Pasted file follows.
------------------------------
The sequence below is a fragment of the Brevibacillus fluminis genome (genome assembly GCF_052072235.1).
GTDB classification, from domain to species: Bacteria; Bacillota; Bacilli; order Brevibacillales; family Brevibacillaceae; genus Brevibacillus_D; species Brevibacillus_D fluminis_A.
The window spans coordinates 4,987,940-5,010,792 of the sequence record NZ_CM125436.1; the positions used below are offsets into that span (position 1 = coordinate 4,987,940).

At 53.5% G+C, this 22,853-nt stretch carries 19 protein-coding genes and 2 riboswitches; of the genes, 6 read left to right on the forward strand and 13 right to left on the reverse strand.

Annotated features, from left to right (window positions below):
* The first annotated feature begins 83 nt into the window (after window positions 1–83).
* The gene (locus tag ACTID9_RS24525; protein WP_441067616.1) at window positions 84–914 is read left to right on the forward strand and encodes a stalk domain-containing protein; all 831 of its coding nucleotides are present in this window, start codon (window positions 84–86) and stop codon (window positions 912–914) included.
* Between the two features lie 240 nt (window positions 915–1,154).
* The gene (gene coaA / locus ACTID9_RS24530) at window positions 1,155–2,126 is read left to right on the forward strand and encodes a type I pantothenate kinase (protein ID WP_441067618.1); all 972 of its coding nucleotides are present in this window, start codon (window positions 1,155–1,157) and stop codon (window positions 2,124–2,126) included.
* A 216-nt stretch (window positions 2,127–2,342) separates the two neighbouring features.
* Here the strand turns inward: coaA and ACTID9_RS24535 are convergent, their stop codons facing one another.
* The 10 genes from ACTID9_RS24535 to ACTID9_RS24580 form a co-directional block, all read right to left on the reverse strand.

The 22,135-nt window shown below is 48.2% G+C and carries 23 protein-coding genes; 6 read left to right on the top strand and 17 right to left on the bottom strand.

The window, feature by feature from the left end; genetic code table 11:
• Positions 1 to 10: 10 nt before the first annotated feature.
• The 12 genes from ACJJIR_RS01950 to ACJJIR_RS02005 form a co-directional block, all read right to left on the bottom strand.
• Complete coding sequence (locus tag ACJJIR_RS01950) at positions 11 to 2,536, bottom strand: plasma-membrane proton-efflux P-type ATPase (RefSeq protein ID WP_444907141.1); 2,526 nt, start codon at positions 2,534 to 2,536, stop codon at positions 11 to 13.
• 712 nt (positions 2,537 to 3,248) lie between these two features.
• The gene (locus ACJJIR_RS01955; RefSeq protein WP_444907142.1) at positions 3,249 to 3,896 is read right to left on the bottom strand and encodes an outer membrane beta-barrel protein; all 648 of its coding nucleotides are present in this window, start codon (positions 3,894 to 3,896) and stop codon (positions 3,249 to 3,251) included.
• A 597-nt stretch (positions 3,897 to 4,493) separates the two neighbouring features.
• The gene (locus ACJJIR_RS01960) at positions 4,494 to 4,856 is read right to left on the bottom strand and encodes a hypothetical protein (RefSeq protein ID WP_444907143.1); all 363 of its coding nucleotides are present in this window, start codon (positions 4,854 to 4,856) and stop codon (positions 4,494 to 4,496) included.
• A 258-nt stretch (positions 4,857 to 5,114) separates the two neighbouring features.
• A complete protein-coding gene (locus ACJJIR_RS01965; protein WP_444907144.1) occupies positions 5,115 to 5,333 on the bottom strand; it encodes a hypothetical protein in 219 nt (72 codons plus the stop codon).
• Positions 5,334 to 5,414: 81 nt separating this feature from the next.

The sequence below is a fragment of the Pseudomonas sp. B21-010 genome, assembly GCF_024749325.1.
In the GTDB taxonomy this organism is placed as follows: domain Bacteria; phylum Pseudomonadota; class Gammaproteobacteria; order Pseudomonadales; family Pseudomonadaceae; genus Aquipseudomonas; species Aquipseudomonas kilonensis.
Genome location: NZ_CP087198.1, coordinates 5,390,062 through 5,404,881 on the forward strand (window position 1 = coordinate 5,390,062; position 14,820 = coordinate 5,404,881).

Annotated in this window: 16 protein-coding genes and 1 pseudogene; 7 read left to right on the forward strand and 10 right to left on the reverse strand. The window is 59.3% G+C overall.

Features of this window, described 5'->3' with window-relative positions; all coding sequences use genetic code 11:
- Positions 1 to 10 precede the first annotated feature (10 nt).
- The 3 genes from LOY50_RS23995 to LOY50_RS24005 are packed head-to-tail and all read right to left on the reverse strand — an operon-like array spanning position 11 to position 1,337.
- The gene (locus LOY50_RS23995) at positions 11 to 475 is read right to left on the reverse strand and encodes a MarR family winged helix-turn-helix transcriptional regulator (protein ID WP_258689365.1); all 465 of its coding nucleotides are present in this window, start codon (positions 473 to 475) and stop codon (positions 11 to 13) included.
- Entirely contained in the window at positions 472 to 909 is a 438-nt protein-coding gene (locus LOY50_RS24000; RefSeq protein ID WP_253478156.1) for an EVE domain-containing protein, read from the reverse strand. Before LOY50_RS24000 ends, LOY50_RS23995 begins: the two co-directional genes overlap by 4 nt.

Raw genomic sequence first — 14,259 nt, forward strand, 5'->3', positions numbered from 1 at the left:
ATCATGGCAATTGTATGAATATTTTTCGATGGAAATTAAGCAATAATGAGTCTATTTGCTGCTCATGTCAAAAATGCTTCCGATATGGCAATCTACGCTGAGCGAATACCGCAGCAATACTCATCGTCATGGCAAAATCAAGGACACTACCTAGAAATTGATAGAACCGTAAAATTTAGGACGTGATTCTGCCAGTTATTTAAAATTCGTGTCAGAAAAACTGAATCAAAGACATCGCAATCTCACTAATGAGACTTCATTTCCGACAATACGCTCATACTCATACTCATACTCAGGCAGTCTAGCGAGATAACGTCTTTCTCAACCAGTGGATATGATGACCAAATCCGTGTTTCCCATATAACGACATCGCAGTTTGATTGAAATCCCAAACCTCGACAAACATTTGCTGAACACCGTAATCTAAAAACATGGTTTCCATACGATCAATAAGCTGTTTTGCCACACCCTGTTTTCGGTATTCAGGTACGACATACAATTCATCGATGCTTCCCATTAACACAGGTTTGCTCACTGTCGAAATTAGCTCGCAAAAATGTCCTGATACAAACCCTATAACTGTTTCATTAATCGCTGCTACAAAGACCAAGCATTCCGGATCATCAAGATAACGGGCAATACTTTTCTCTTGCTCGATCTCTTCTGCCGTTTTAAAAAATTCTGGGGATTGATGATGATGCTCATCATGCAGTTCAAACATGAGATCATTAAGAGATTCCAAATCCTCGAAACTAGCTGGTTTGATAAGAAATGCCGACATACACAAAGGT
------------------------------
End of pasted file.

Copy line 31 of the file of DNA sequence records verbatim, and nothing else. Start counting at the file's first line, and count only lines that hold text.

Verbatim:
- The 3 genes from LOY50_RS23995 to LOY50_RS24005 are packed head-to-tail and all read right to left on the reverse strand — an operon-like array spanning position 11 to position 1,337.